In a nutshell
This study investigated the effect of thoracic tumor radiotherapy on overall survival (OS) in patients with metastatic non-small-cell lung cancer (NSCLC) with malignant pleural effusion (MPE). The authors concluded that thoracic tumor radiotherapy effectively improved OS with acceptable toxicity levels in these patients.
NSCLC is the most common of two main types of lung cancer. MPE is often seen in the advanced stage of NSCLC. It is a fluid buildup in the space between the lungs and the chest wall (pleural space) due to the presence of cancer cells. MPE is associated with poor prognosis and decreased quality of life (QoL). Guidelines for treating NSCLC with MPE include systemic (whole-body) therapy and local MPE treatment.
Systemic therapy includes chemotherapy, targeted therapy, and immunotherapy. Tyrosine kinase inhibitors (TKIs) have played a significant role in reducing mortality levels in patients. TKIs have also been shown to improve progression-free survival (PFS). However, TKI resistance and disease progression can occur within 2 years. Several studies have found that radiotherapy can increase PFS and overall survival (OS) in patients with NSCLC without MPE. Whether radiotherapy can improve OS in patients with NSCLC with MPE remains unclear.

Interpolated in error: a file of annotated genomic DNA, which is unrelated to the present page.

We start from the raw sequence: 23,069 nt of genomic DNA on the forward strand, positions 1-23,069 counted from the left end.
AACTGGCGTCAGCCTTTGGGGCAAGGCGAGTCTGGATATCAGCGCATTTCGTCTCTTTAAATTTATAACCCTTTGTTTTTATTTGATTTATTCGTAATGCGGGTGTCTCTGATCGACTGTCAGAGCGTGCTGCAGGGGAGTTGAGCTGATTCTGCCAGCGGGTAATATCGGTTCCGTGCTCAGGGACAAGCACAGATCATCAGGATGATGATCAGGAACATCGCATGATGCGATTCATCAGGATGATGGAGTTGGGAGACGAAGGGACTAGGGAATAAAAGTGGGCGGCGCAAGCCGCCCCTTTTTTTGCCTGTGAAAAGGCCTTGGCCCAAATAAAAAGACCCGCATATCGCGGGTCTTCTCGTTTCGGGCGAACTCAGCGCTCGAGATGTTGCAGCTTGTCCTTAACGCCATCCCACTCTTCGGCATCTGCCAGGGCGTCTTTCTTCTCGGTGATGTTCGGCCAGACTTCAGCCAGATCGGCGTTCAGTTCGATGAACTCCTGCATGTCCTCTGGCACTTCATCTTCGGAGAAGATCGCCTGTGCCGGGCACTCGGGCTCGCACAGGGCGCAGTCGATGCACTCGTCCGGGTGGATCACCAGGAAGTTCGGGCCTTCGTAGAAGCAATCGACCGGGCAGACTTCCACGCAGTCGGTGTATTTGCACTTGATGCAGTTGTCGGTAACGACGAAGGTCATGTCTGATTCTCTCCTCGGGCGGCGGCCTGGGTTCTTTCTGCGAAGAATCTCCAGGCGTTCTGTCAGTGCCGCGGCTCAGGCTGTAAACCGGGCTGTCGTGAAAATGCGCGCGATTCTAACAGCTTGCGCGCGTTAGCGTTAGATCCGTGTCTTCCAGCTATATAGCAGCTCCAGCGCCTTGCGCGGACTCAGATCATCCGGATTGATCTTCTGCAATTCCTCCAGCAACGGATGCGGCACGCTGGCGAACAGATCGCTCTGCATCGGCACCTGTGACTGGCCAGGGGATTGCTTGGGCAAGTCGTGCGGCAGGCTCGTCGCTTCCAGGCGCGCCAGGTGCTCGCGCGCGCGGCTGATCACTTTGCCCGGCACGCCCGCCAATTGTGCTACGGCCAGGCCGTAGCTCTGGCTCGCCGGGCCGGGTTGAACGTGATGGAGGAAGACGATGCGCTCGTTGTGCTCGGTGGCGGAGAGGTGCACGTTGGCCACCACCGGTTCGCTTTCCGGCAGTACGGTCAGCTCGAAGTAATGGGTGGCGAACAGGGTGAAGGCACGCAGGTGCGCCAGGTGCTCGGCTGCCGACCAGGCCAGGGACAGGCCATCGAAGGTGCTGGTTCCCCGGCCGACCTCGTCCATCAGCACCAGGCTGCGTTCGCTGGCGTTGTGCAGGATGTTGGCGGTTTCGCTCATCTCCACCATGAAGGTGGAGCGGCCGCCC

Methods & findings
This study involved 148 patients with EGFR-mutant (EGFR-M) and ALK-positive (ALP-positive) NSCLC, and MPE. Patients were treated with ongoing TKIs. 72 patients received thoracic radiotherapy (group 1). 76 patients did not receive radiotherapy (group 2). Overall survival was determined for the patients. The average follow-up time was 22 months.
The average survival time for patients was 25 months in group 1 compared to 17 months in group 2. 73.2% of patients in group 1 were alive after 1 year compared to 62.5%. After 3 years, 26.7% of patients in group 1 were alive compared to 10.7% in group 2. After 5 years, 10.8% of patients in group 1 were alive compared to 2.1% in group 2.
Most lung radiation toxicities were mild. 10.1% of patients had medium-severity radiation pneumonitis and 11.6% esophagitis in patients from group 1.
The bottom line
This study concluded that thoracic tumor radiotherapy may improve OS in patients with EGFR-M or ALK-P MPE-NSCLC with acceptable toxicities.
The fine print
The study did not account for outpatients and was done in a single hospital setting. Evaluated treatments consisted of targeted therapy and systematic chemotherapy. Randomized, controlled trials are required to validate findings.
Published By :
Jun 08, 2023